Charles Dickens, (1812 – 1870) was the foremost English novelist of the Victorian era, as well as a vigorous social campaigner. Considered one of the English language's greatest writers, he was acclaimed for his rich storytelling and memorable characters, and achieved massive worldwide popularity in his lifetime.
Later critics championed his mastery of prose, his endless invention of memorable characters and his powerful social sensibilities. The popularity of Dickens' novels and short stories has meant that not one has ever gone out of print. Dickens wrote serialised novels, the usual format for fiction at the time, and each new part of his stories was eagerly anticipated by the reading public.
As noted above, most of Dickens's major novels were first written in monthly or weekly installments in journals such as Master Humphrey's Clock and Household Words, later reprinted in book form. These installments made the stories cheap, accessible and the series of regular cliff-hangers made each new episode widely anticipated. American fans even waited at the docks in New York, shouting out to the crew of an incoming ship, "Is Little Nell dead?" Part of Dickens's great talent was to incorporate this episodic writing style but still end up with a coherent novel at the end. The monthly numbers were illustrated by, amongst others. Among his best-known works are Great Expectations, David Copperfield, Oliver Twist, A Tale of Two Cities, Bleak House, Nicholas Nickleby, The Pickwick Papers, and A Christmas Carol.
Dickens's novels were, among other things, works of social commentary. He was a fierce critic of the poverty and social stratification of Victorian society. Dickens's second novel, Oliver Twist (1839), shocked readers with its images of poverty and crime and was responsible for the clearing of the actual London slum that was the basis of the story's Jacob's Island. In addition, with the character of the tragic prostitute, Nancy, Dickens "humanized" such women for the reading public; women who were regarded as "unfortunates," inherently immoral casualties of the Victorian class/economic system.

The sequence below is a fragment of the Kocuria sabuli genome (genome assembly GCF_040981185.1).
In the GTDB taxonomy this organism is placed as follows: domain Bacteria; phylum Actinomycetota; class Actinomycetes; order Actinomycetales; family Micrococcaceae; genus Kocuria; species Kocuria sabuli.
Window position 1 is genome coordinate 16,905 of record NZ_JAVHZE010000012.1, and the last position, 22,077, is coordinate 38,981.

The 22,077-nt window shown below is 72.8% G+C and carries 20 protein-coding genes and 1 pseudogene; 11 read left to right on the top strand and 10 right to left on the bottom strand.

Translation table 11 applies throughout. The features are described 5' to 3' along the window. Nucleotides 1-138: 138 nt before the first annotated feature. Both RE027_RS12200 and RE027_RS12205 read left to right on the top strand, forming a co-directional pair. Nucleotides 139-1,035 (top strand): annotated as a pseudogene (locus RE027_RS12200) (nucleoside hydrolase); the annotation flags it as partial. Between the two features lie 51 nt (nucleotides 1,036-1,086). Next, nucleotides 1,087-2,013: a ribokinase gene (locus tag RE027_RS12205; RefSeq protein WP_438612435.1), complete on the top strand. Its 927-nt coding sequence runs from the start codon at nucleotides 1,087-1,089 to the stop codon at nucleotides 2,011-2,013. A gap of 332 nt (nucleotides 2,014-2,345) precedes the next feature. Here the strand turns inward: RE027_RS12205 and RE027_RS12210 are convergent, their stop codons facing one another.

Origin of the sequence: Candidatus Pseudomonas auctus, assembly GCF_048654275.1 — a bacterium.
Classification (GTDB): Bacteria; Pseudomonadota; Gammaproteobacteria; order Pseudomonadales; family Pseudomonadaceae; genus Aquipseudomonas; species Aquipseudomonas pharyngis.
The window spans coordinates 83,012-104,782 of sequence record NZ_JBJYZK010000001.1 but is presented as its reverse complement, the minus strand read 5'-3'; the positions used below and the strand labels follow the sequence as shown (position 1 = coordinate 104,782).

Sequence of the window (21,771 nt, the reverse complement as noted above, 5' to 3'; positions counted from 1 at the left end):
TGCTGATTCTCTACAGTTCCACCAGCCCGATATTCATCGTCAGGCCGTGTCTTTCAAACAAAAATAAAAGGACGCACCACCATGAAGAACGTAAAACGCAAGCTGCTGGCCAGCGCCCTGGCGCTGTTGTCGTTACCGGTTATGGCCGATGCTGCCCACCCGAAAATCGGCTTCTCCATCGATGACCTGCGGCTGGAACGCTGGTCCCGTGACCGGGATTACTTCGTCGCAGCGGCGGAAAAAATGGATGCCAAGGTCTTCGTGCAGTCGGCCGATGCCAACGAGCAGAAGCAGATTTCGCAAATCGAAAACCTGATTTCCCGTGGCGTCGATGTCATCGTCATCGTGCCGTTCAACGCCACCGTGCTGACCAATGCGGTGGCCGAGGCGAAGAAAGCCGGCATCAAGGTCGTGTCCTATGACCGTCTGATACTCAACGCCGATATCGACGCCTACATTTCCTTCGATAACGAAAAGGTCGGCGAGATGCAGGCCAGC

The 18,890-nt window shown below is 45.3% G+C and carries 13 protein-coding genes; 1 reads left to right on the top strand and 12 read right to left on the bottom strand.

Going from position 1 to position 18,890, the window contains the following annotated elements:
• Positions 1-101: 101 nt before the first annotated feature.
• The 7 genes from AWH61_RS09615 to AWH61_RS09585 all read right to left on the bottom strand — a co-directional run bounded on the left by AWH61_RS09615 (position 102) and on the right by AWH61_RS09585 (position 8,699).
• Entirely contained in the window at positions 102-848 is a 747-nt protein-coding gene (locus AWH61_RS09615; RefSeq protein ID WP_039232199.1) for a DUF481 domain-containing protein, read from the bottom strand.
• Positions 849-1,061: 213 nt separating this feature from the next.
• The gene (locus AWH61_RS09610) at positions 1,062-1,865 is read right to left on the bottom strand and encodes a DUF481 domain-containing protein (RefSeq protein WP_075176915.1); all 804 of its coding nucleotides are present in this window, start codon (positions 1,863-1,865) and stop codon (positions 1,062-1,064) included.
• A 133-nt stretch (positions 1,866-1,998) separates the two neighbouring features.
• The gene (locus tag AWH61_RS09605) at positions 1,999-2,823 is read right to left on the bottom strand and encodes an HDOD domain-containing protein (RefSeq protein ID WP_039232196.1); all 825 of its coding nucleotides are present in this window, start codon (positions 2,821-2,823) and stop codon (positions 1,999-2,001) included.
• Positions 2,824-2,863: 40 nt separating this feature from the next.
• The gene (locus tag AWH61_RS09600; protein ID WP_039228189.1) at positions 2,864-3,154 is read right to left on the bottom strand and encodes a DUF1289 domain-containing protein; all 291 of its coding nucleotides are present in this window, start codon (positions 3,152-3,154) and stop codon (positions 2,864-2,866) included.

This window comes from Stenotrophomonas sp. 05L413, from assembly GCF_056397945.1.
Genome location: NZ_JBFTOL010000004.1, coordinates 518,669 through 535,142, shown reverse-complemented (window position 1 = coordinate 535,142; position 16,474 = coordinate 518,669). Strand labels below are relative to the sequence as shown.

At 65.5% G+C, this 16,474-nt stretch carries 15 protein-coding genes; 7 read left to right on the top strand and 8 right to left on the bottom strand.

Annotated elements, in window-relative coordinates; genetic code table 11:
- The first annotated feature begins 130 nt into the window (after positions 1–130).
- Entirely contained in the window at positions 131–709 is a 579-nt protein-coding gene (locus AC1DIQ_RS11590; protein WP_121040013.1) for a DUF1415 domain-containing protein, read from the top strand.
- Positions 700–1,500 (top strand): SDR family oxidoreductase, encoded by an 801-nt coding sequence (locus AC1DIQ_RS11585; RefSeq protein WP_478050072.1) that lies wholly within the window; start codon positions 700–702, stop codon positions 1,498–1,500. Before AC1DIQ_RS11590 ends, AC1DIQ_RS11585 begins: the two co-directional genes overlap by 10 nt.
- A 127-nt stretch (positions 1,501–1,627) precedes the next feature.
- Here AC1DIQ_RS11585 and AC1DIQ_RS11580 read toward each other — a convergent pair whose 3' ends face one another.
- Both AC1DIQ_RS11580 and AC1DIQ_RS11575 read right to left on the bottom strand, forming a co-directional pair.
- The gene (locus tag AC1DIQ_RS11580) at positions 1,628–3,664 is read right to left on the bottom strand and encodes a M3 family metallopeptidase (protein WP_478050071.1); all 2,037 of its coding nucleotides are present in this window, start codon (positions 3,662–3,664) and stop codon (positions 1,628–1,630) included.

All authors might be said to incorporate autobiographical elements in their fiction, but with Dickens this is very noticeable, even though he took pains to cover up what he considered his shameful, lowly past. David Copperfield is one of the most clearly autobiographical.
His popularity has never waned since his death, and he is still one of the best known and most read of English authors. At least 180 motion pictures and TV adaptations based on Dickens's works help confirm his success. Many of his works were adapted for the stage during his own lifetime.
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- Christmas Carol
- David Copperfield
- Great Expectations - Great Expectations is written in the first person and is virtually a fictional autobiography of “Pip” from his childhood, through often painful experiences, to adulthood. It charts his progress as he moves from the Kent marshes - his social status radically changed having gained an unknown benefactor - to busy commercial London.
- Great Expectations (Version 2)
- Hard Times - Novel is set in the fictitious Victorian-England city of Coketown, where facts are the rule and all fancy is to be stamped out. The plot centers around the men and women of the town, some of whom are beaten down by the city’s utilitarian ideals and some of whom manage to rise above it.
- The Life and Adventures of Martin Chuzzlewit
- No Thoroughfare - Two boys from the Foundling Hospital are given the same name, with disastrous consequences in adulthood. Two associates, wishing to right the wrong, are commissioned to find a missing heir. Their quest takes them from fungous wine cellars in the City of London to the sunshine of the Mediterranean — across the Alps in winter. Danger and treachery would prevail were it not for the courage of the heroine and the faithful company servant.
- Oliver Twist
- Our Mutal Friend - Dickens’ last complete novel was published serially 1864-5. It begins with an intriguing fortune offered to John Harmon by his late father, a rich dust contractor, in his will.
- The Pickwick Papers
- The Tale of Two Cities
- Dombey and Son - The story centers around Paul Dombey, the stern owner of the Firm. He is totally immersed in having his newly born son continue the business, and entirely neglects his daughter Florence. Tragedy occurs, and Florence’s plight worsens.